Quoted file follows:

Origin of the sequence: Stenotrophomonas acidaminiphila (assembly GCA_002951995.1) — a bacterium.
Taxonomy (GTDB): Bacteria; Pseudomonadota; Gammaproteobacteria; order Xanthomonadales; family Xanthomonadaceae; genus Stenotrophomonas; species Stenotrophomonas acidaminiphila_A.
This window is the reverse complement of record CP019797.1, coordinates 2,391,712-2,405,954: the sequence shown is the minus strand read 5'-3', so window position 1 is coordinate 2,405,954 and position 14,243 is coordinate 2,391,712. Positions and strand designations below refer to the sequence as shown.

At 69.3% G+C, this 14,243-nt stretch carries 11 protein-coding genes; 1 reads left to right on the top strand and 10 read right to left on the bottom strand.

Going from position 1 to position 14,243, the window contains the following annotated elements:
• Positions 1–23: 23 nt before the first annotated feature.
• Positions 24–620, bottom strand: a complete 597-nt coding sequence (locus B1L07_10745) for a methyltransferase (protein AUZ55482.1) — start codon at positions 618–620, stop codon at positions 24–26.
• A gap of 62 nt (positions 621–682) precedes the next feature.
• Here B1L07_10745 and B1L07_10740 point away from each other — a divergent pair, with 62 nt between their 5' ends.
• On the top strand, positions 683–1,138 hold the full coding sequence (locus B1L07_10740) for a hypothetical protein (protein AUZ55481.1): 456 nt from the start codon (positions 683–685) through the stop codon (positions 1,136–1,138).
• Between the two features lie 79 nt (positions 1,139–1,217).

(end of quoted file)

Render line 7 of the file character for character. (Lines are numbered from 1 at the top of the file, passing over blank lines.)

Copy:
• Positions 24–620, bottom strand: a complete 597-nt coding sequence (locus B1L07_10745) for a methyltransferase (protein AUZ55482.1) — start codon at positions 618–620, stop codon at positions 24–26.